CSUN President Harrison Receives Special Recognition by CAAASA for University’s Role in Advancing Educational Outcomes for Underrepresented Students

  • President Harrison was honored by the CAAASA along with Michael Spagna and Eric Cooper.

    CSUN President Dianne F. Harrison (center) was honored by the CAAASA along with Michael Spagna (left), the former dean of the Michael D. Eisner College of Education at CSUN and currently the provost at CSU Dominguez Hills, and Eric Cooper (right), the president at the National Urban Alliance for Effective Education. Photo courtesy of CAAASA.

The California Association of African-American Superintendents and Administrators (CAAASA) recognized California State University, Northridge President Dianne F. Harrison at its Annual Round-Up of California Educational Organizations in Long Beach on Sept. 30 for “excellent work in support and advocacy of training programs and professional development of teachers.”

Harrison addressed those gathered for the event and openly thanked CAAASA for its work in championing the efforts of African-American students throughout the state.

“The challenges many students face are daunting, but we in education have the preparation and understanding to help elevate our students so that they can be personally and professionally fulfilled and engaged,” Harrison said. “I am honored to be with all the organizations here today that have had a part in advancing this goal that is so incredibly heartening and inspiring.”

In addition to Harrison, CAASA recognized National Urban Alliance (NUA) for Effective Education President Eric Cooper, Learning Policy Institute President Linda Darling-Hammond and California State University, Dominguez Hills President William Hagan. The efforts of Cooper and the NUA, with whom CSUN has partnered with in the past, are of particular importance to the overall national goal of diminishing the educational gap between white and African-American students by embracing race and culture for all students, including those in other underrepresented groups. The use of these teaching and learning approaches have proven successful in other cities across the country, and are making an impact in California.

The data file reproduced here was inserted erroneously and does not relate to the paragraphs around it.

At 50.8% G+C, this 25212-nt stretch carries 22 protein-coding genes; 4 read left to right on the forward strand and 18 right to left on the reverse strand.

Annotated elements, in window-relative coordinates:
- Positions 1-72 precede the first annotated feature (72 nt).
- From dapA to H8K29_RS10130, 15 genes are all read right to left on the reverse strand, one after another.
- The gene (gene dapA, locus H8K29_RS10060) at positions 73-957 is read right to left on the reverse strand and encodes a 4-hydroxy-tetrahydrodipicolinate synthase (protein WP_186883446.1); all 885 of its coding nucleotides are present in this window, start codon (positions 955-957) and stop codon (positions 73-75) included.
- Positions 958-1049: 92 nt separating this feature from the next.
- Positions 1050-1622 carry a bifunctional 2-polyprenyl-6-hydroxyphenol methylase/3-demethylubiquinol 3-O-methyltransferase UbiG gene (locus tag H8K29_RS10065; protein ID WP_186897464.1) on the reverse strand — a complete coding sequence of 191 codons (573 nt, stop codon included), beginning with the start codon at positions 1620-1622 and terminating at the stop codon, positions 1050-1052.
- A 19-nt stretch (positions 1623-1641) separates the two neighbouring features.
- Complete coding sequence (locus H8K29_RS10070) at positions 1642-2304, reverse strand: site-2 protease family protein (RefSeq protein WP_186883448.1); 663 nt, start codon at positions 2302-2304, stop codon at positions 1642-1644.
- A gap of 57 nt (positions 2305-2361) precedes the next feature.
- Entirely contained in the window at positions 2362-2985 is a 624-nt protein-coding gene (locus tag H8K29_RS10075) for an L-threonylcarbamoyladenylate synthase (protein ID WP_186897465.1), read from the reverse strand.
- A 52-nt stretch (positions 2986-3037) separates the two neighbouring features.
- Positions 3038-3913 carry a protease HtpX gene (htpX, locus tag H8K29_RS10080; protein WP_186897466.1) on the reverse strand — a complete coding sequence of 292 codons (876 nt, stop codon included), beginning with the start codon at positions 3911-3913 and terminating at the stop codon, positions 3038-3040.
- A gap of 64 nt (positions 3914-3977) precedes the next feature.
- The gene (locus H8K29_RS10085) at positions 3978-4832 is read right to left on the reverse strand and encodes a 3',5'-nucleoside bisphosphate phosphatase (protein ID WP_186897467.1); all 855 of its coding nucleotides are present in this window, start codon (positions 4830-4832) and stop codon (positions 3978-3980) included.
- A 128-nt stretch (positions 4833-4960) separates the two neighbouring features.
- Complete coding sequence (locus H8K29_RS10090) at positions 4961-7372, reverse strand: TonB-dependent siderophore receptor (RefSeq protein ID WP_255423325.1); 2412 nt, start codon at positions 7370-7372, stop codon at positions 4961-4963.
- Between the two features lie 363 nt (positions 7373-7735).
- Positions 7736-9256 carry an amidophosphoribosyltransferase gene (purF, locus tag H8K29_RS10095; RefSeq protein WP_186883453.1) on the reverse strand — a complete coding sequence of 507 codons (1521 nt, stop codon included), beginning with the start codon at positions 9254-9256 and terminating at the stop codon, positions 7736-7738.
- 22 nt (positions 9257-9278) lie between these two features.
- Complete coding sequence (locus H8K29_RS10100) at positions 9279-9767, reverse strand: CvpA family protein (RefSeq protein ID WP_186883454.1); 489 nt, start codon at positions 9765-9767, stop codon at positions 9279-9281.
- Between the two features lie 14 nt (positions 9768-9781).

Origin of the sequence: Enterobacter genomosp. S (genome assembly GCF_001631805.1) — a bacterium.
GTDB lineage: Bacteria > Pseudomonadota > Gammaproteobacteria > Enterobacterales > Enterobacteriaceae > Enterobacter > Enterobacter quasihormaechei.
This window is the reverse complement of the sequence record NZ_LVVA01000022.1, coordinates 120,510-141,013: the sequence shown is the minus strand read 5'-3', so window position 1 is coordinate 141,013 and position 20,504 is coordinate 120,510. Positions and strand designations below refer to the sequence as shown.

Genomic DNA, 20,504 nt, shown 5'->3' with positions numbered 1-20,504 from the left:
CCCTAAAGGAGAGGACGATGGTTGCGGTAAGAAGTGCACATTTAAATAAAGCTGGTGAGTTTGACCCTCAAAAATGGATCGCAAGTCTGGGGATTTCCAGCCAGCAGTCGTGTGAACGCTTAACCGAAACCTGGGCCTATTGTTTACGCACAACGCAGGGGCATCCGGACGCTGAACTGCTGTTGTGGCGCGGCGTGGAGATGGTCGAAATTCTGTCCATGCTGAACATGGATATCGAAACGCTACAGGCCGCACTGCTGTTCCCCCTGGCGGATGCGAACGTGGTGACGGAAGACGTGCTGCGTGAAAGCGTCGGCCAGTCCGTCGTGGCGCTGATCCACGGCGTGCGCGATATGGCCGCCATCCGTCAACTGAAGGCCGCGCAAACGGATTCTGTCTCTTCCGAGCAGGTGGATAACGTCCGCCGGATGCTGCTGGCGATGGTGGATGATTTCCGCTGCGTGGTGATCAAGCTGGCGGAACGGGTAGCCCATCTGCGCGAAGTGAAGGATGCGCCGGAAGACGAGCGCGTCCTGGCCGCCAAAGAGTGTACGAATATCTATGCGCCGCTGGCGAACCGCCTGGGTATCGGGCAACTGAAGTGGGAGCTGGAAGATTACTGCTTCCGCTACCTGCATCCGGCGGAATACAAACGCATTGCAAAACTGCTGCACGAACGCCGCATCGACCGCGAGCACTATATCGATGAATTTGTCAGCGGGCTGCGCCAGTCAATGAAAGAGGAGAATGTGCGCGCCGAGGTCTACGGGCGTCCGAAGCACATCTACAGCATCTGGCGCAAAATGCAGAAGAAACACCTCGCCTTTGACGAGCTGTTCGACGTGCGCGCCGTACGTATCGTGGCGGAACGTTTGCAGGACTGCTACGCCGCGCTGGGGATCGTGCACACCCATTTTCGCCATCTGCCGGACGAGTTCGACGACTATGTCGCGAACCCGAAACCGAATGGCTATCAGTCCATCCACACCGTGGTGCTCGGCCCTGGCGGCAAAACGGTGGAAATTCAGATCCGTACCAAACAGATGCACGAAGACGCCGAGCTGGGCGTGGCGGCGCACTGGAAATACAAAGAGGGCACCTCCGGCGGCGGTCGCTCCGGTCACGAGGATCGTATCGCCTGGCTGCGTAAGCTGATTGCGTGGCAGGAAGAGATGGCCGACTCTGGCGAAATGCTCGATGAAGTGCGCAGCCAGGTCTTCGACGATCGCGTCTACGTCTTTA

CSUN has been a leader in ensuring that educators are prepared to help young people of all backgrounds thrive during their K-12 years so that they can be prepared to pursue higher education. Harrison noted the efforts of CSUN faculty, including their work with Project Grad, which develops curriculum change, mentoring and advisement opportunities, providing academic support to promote academic success for African-American and other students.

Harrison also pointed out the work on CSUN’s campus and its Matadors Rising campaign, which is promoting efforts to eliminate opportunity gaps and to help CSUN students reach graduation in a timely manner.

“In the classroom, to achieve our goal of greater equity in course outcomes for all students, we are committed to teaching and reaching all students of color with an eye toward eradicating existing opportunity gaps,” Harrison said. “I am pleased to continue our relationship and work toward deepening our partnership — with colleagues from our sister campus CSU Dominguez Hills, CAAASA and the Learning Policy Institute — to make an even bigger difference.”

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